Crime

Trial begins for Columbus teens accused of murder, stealing cars in Christmas crime spree

How to discourage car prowlers

Police want you to know what not to leave in your vehicle to discourage car prowlers.
Up Next
Police want you to know what not to leave in your vehicle to discourage car prowlers.

Three Columbus teens are on trial for multiple felonies in a nine-day December 2017 crime spree that involved stealing cars and fatally shooting a homeowner during a burglary.

Ladarius Travon Render, Marquez Jamon Clayton and Kevonta Daykwon Daniels are accused of gunning down 61-year-old Kenneth E. Moore on Dec. 18 in his Curry Street residence, where Moore came home about 10:30 p.m. and found intruders in his house.

When he turned to run, he was shot from behind, in the left shoulder and right buttock. He fell at the threshold to his back door, where the burglars stepped over him as they ran to a stolen truck and fled, taking some of the Moore family’s Christmas presents, a cell phone and a set of spare keys.

Moore managed to call 911 from a cordless phone, but was unable to identify the intruders who shot him. That night, while Moore was in the hospital, thieves returned to his home with his spare keys and took a 2012 Hyundai Sonata.

Moore spent two weeks in the hospital before dying Jan. 1, 2018 from complications caused by his wounds, authorities said. He left behind five children and eight grandchildren.

The day he was shot, a neighbor’s home security system recorded a red Toyota Tacoma pickup the burglars were using, giving police a clue, said Chief Assistant District Attorney Al Whitaker, who with Assistant District Attorney Sheneka Jones is prosecuting the case.

Detectives learned the truck had been stolen the day before, from Lexington Lane, where the owner had started the pickup to warm it up, then had gone back inside his home.

On Christmas Eve, the teens took another vehicle left running, Whitaker said: A man on Murrelle Street had started a 2004 Acura MDX, to warm it up for his wife, before finding it gone.

On Christmas Day, it happened again: A man picking up his son at his parents’ home on Dirk Way left his Buick Lucerne running when he went inside. Security video showed thieves traveling in a 2004 Acura MDX took the Buick, which the Dirk Way family decided they would try to recover.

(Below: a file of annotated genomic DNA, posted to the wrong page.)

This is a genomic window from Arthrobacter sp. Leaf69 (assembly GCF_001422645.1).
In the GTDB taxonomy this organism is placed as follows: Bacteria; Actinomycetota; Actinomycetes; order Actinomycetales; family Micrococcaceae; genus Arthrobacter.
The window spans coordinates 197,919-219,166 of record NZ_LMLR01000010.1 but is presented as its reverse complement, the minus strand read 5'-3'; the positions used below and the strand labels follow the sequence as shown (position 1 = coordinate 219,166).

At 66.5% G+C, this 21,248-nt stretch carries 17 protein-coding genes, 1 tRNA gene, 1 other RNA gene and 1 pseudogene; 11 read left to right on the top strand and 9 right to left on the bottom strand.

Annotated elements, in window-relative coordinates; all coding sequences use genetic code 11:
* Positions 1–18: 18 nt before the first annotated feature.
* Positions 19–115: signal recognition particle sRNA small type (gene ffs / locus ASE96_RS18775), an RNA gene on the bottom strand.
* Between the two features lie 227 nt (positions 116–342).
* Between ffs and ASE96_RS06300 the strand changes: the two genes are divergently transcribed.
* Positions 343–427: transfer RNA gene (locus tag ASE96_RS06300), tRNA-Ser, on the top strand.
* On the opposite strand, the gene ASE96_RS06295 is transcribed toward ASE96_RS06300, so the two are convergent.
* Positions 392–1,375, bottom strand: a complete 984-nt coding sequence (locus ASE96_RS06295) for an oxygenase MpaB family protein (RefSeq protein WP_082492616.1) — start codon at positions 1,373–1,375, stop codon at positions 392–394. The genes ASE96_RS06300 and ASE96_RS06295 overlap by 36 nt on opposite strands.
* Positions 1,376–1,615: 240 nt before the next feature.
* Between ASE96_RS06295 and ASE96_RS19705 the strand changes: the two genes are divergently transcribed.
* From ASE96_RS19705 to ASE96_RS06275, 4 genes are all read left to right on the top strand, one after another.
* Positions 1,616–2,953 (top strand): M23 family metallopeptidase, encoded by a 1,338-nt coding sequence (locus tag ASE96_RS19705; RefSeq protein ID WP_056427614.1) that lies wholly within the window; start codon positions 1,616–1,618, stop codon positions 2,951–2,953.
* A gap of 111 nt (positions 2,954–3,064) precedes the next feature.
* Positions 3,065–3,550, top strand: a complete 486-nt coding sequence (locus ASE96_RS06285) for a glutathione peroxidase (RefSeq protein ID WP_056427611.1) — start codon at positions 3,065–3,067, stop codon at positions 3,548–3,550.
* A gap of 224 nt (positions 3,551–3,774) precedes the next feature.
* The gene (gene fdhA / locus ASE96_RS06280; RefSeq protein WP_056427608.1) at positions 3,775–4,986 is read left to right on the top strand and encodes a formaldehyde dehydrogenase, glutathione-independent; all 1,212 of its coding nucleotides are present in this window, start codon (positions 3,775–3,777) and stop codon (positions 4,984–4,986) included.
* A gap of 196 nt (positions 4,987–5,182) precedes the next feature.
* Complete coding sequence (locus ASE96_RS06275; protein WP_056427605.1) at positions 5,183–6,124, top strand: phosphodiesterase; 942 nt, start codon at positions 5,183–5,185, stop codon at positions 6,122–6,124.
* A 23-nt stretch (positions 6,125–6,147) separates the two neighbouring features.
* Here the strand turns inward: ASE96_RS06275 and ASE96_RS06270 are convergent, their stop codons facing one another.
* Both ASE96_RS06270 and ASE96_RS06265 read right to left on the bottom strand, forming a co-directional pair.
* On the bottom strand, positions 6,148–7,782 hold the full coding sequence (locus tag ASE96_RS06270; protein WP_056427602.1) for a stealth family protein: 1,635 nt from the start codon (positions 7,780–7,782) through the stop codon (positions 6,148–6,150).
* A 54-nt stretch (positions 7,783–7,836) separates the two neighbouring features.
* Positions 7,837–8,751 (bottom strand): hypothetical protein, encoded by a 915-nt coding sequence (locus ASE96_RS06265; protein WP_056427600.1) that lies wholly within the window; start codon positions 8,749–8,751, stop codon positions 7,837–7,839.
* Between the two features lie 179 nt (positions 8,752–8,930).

The Dirk Way resident and two of his sons got guns and went looking for the Buick, which they found at Columbus’ Belvedere Park off Buena Vista Road, Whitaker said. When the father and sons got out with guns and approached the Buick, they exchanged gunfire with the thieves, but stopped shooting when one of the sons was wounded, the prosecutor said.

The thieves got away, he said, but left the Buick behind. Police also recovered the Sonata taken from Moore’s Curry Street home, and the Acura stolen from Murrelle Street.

Unlike his two codefendants, Clayton faces no charges in the Christmas Day vehicle theft or subsequent shooting. He’s charged only in Moore’s homicide and break-in.

Besides Daniels and Render, police charged a third suspect in the Dirk Way car theft and gunfight, Devin Fitzgerald Burden, 19. He is not on trial this week because he has agreed to testify.

The defense

Today Daniels is 16; Render is 17; and Clayton is 19.

Daniels’ defense attorneys are Anthony Johnson and Barbara Evans. Johnson alleged detectives questioned his client alone for hours, pressuring the 14-year-old to confess, allowing him no bathroom breaks and feeding him only two slices of pizza, a bag of chips and a soda.

“That’s going to be one of the hardest parts of the case for us,” he said of Daniels’ videotaped statement. Daniels was too young to withstand the pressure police put on him, Johnson said: “At the time he was a 14-year-old child.”

Defense attorney Michael Eddings, who represents Render, told jurors Moore had blood clots and heart disease, and that’s what killed him — not the bullet wounds.

“He died, but he didn’t die of a killing,” Eddings said, arguing Moore’s gunshot wounds were not fatal: “There’s a high percentage of surviving these wounds.” So Moore must have died from his other ailments: “That’s not murder. It’s a death, and the state has to prove to you that it’s not a natural cause,” Eddings said.

Representing Clayton, defense attorney Stacey Jackson said investigators have no evidence against his client — no witness to say he was seen entering or leaving Moore’s home. Moore told police he saw only two intruders, not three, and could not identify anyone, Jackson said, urging jurors to judge each defendant individually.

According to their June 2018 indictment, these are the charges each faces:

  • Clayton was indicted for murder, first-degree burglary, armed robbery and aggravated assault.

  • Daniels was indicted for murder, first-degree burglary, armed robbery, using a gun to commit a felony, three counts of theft and four of aggravated assault.
  • Render was indicted for murder, first-degree burglary, armed robbery, theft by receiving stolen property, two counts of theft and four of aggravated assault.
  • Burden, who’s not on trial, was indicted for theft, using a gun to commit a felony, and three counts of aggravated assault.

The trial continues Wednesday in Judge Gil McBride’s Government Center courtroom.

  Comments